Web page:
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Monday February 10, 2014 MYT 4:47:01 AM
Monday February 10, 2014 MYT 4:47:47 AM
by timothy heritage
SOCHI, Russia (Reuters) - After putting up for years with dust, noise and traffic jams while their drab Russian resort was transformed into a modern sports hub, the people of Sochi can finally judge for themselves whether it was worth it.
As the $51-billion (31.09 billion pounds) Winter Olympics got into full swing on Sunday, the answer from spectators, seeing the Olympic Park up and running for the first time, was a resounding "Yes".
"It's just fantastic," Sergei Klyuyev, from the Adler area where the park was built, said as he walked through with his family, admiring the state-of-the-art stadiums and enjoying the party atmosphere.
"There's been building work here for five years but look at all this around us. We regret nothing, not even the cost."
Some Sochi residents are still angry that hosting the Games meant turning the city into what even President Vladimir Putin described as the world's biggest construction site, and have set up a website - Blogsochi.ru - to vent their spleen.
In the heart of the sub-tropical city on the western edge of the Caucasus mountains, cranes still tower over half-finished apartment blocs.
But the critics were nowhere to be seen at the venues far from central Sochi as the Games began, partly because some have been barred from travelling to Sochi and partly because of the good impression created by the new stadiums.
Putin hopes the Games will portray Russia as a successful and thriving modern state, and protests would threaten that.
"There are definitely people who had a hard time of it here," said Yevgenia Mertilova, referring to the hundreds of people whose homes were razed to make way for Olympic buildings and were mostly housed elsewhere by the state.
But, as she walked beside the main Fisht stadium with her nine-month-old baby, she said: "Look how good these stadiums are. After the Games there'll be a trade centre here, which can only be a good thing. I'm impressed."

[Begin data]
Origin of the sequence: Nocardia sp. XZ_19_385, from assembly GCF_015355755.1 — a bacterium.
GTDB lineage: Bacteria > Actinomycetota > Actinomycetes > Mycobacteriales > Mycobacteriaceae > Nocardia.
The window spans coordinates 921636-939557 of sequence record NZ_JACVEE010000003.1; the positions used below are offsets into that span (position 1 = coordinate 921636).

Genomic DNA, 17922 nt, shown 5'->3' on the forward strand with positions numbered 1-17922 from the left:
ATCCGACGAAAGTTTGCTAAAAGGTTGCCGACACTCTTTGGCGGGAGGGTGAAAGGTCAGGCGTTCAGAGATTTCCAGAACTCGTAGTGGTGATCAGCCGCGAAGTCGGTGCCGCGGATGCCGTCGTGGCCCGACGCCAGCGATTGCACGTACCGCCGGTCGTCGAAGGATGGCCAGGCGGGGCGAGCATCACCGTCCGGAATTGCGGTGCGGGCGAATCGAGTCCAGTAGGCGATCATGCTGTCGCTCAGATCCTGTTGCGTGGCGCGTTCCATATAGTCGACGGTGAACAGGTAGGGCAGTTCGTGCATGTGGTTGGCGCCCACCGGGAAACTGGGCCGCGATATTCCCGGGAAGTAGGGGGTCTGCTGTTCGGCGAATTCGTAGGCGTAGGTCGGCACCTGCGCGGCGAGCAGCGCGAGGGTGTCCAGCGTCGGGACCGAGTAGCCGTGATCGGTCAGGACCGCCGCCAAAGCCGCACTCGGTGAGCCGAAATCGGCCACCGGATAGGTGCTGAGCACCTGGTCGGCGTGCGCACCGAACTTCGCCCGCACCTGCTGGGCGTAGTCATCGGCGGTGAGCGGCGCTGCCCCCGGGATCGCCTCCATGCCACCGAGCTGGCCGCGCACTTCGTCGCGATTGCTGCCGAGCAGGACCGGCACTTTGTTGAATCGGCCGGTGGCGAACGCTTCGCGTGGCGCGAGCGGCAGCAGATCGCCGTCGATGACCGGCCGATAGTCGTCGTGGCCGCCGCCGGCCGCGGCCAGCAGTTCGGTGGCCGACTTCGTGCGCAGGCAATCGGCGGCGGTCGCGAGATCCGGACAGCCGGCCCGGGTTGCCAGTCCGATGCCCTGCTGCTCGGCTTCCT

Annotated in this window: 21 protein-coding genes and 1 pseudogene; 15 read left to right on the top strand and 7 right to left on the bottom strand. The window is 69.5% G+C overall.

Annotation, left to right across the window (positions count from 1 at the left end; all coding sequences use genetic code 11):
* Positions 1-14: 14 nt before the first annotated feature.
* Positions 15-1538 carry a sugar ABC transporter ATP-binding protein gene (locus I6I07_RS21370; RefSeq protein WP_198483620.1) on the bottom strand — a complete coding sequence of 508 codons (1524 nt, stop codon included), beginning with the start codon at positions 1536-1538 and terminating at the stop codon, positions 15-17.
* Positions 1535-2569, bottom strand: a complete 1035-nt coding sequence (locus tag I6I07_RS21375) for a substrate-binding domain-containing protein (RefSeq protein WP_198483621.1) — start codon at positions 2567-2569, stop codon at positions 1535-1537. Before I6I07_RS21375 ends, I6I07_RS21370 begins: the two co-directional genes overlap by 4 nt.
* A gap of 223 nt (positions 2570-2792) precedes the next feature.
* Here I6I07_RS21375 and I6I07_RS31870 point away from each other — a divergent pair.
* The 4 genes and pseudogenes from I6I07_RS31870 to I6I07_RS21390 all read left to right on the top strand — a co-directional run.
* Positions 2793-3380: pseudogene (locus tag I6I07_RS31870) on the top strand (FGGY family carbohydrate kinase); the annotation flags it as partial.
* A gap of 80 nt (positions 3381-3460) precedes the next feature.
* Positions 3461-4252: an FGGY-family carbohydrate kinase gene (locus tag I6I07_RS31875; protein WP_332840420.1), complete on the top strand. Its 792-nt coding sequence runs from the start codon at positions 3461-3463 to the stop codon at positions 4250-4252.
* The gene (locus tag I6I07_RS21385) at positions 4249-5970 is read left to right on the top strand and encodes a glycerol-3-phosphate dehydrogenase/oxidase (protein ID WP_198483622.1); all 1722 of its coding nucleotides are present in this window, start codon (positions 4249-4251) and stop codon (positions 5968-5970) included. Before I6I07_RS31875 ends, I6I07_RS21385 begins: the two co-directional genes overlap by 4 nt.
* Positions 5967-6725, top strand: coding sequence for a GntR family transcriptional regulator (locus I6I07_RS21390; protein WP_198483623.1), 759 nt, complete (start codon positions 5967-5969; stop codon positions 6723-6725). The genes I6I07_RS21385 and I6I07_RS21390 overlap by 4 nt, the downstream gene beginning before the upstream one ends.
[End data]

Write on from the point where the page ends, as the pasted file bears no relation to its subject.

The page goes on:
"BETTER THAN 1980"
On one side of the park, men in red peasant tunics and women in colourful blue and white dresses performed traditional dances to the music of balalaikas.
In the centre, the Olympic flame burned fiercely in its cauldron towering over the park. In fountains beneath it, shoots of water rose and fell to the music of Pyotr Tchaikovsky.
"I was at the Moscow Olympics in 1980 and this is much more grandiose," said Nadezhda Kharitonova, a woman in her seventies who was dressed in her red Sunday best as she walked hand in white-gloved hand with her husband.
"It's all down to Putin. Without him, it would never have happened. Whatever the cost, it was worth it," she said.
That will be music to Putin's ears after months of carping at home and raised eyebrows abroad over the high cost, plus criticism of his stance on gay rights.
Russia's first medal of the Games brought whoops and cheers from a crowd watching on a big screen, and concerns about security seemed to have been forgotten as security officers patrolled the perimeter fence on horseback.
There were, however, a few in the crowd who were still unhappy at the hefty price tag.
A man who gave his name only as Vasily said he had taken leave from his job as a clothes designer to work as a cleaner at the Games so that he could soak up the atmosphere.
"It's a once-in-a-lifetime event. I wanted to see it from the inside," he said, a broom in his hand. "It's all amazing but of course the cost is too high for Russia. You should really think more about the many poor people."
Putin says the Olympic construction will give the city and region an economic boost. Critics doubt this and Blogsochi.ru posted its latest criticisms as the Games got going.
"Because of the Olympics endless queues have appeared in Sochi like queues for sausage in Soviet times," wrote Alexander Valov, who has repeatedly used the website to draw attention to problems in Sochi.
But even he wrote of an "unforgettable experience" at the Olympic Park and the criticisms on the site were interspersed with entries celebrating Russia's first medals at the Games and unusually positive interjections such as: "Hurrah! Well done!"
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